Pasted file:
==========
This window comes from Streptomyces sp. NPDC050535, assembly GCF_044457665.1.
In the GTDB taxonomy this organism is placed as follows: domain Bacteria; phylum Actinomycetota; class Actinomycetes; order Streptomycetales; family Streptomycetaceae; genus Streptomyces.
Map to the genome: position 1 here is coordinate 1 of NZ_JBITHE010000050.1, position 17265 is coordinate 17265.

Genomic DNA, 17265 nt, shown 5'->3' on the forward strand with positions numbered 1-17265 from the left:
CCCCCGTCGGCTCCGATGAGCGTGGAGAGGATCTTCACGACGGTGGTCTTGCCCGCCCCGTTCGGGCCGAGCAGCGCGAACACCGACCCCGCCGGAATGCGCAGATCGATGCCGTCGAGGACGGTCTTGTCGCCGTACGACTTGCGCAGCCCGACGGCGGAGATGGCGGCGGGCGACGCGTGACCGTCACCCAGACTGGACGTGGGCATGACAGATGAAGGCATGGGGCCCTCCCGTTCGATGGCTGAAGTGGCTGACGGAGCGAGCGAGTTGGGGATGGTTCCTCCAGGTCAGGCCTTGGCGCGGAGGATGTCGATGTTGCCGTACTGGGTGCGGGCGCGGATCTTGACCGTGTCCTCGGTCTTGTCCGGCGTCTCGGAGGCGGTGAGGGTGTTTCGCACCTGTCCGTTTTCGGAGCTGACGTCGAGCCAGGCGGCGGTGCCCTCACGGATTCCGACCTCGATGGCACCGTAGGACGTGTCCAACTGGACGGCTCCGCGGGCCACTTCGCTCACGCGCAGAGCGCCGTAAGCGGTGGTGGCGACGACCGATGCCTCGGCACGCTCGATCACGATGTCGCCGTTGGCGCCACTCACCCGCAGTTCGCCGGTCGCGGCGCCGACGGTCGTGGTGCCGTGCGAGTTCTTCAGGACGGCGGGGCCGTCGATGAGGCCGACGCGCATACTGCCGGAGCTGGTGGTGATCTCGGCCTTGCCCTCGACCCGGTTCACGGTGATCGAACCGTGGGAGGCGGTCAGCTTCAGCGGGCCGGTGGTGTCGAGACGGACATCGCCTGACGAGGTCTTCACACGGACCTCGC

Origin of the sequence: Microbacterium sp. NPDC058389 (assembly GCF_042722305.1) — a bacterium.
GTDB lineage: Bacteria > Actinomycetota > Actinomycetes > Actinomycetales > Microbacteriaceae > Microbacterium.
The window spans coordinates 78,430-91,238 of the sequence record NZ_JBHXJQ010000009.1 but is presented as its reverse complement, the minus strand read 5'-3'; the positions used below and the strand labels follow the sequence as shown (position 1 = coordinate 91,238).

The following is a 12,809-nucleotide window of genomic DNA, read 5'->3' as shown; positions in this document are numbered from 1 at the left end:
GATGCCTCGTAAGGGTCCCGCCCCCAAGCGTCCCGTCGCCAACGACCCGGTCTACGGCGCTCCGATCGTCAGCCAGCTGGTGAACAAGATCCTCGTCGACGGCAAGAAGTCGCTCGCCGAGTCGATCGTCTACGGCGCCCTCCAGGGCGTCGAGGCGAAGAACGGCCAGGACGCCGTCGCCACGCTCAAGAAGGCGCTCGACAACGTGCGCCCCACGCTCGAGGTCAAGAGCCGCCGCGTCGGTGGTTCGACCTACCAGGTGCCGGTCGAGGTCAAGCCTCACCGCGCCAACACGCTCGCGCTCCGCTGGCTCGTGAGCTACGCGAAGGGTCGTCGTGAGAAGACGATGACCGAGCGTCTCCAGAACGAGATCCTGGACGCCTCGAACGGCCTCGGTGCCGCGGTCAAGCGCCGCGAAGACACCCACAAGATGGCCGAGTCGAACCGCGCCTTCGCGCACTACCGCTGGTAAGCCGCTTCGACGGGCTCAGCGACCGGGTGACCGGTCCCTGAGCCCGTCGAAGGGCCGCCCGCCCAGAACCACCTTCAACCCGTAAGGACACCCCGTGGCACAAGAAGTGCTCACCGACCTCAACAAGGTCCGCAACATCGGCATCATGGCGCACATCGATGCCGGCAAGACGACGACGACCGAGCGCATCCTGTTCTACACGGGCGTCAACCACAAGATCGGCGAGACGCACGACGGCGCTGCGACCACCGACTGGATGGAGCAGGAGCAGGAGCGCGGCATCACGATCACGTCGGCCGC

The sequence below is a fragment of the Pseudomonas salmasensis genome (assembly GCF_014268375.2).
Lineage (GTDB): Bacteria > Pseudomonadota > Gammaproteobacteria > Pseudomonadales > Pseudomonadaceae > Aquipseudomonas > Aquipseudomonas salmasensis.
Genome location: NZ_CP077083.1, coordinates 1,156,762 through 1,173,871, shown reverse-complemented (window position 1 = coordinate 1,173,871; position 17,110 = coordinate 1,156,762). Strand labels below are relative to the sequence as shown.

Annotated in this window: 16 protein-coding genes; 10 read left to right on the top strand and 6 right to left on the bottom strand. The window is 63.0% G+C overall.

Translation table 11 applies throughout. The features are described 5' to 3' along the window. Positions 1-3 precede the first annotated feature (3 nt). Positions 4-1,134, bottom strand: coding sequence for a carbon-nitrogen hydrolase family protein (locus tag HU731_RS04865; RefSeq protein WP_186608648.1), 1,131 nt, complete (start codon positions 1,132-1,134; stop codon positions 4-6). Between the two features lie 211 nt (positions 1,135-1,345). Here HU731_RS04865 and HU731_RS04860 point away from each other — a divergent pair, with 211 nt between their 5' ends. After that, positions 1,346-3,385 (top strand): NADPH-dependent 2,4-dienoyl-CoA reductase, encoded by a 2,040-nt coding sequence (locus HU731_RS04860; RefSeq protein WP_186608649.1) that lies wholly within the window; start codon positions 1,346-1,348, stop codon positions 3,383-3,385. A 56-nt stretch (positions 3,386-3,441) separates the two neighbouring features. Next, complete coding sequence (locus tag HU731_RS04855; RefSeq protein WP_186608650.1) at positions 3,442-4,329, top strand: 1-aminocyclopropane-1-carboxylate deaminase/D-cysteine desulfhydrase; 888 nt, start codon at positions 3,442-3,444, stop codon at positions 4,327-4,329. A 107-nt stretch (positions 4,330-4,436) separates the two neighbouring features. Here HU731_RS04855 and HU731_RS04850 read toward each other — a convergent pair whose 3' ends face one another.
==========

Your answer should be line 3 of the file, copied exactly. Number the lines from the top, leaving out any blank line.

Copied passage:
Map to the genome: position 1 here is coordinate 1 of NZ_JBITHE010000050.1, position 17265 is coordinate 17265.